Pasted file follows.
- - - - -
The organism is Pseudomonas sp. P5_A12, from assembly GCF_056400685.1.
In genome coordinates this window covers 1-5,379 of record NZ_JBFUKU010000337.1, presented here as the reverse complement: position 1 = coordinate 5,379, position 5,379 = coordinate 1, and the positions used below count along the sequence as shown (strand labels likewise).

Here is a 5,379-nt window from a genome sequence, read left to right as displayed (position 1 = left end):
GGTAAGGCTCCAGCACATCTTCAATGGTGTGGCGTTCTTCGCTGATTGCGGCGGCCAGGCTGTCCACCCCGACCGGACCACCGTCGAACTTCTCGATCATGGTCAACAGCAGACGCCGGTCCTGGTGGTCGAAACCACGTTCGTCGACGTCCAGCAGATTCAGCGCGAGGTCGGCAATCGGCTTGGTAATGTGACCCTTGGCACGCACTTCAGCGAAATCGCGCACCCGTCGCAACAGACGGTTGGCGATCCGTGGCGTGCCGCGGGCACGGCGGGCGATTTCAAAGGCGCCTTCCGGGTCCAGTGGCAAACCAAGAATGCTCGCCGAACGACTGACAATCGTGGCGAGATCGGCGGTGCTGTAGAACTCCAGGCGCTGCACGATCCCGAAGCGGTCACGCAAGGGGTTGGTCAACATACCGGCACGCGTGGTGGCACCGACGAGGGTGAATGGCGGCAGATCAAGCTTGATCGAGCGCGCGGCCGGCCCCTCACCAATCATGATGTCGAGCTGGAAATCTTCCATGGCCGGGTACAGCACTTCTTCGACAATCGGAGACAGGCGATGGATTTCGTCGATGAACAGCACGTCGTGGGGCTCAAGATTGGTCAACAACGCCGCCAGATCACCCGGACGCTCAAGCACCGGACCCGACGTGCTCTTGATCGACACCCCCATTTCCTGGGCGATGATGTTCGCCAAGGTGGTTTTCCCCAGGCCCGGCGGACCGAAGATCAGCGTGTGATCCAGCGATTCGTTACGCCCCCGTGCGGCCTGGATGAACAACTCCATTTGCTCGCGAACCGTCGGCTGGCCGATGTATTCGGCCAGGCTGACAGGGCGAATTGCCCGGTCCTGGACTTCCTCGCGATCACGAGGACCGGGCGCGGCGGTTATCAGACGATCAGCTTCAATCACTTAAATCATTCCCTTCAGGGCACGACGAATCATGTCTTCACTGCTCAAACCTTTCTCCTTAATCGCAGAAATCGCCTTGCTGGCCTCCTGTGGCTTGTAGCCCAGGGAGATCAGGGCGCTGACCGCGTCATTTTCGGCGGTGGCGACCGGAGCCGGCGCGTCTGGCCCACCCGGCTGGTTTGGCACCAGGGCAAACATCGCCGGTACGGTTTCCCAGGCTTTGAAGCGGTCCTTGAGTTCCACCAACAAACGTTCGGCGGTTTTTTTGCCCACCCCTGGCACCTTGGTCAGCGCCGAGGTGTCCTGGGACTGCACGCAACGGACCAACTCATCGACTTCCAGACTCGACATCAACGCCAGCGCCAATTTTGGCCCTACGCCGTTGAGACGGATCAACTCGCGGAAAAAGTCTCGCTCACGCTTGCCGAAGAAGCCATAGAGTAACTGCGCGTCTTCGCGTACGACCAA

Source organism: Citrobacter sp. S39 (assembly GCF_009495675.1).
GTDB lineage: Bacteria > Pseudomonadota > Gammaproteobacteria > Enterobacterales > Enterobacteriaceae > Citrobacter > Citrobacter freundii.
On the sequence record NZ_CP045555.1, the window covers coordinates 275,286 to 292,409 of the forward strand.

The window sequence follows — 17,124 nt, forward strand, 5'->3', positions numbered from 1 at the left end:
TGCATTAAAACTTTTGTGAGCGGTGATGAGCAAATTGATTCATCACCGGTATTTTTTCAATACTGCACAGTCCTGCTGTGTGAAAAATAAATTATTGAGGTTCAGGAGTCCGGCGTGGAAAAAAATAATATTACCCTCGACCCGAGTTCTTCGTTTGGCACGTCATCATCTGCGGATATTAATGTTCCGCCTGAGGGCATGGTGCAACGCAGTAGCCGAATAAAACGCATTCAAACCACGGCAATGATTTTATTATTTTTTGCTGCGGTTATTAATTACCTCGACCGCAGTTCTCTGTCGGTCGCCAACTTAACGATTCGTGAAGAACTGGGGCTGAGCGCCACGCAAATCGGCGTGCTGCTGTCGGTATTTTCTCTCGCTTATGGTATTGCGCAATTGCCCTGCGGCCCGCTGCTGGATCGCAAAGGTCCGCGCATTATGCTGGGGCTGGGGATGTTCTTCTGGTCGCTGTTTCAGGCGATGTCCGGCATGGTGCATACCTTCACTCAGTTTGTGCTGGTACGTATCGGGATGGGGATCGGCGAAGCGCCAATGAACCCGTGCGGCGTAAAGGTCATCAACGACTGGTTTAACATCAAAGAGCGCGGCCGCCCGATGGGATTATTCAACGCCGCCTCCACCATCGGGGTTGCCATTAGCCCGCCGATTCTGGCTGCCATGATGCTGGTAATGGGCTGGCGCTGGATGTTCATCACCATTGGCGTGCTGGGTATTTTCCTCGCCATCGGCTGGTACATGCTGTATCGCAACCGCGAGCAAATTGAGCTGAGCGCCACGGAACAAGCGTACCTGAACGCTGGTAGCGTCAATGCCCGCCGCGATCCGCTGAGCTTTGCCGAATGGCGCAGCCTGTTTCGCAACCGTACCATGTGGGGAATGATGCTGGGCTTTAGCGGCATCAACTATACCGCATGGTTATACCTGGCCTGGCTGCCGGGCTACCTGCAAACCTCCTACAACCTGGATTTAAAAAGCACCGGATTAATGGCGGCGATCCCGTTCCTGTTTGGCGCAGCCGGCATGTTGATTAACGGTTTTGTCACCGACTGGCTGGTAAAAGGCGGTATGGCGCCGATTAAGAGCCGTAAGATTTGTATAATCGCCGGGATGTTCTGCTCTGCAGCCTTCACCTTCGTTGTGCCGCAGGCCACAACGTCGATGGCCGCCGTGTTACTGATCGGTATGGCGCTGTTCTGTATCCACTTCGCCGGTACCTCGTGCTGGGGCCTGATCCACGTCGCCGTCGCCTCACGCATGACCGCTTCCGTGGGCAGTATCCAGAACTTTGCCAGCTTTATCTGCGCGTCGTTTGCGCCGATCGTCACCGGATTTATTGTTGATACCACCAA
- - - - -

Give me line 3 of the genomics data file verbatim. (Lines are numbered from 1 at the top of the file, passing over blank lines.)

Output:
Here is a 5,379-nt window from a genome sequence, read left to right as displayed (position 1 = left end):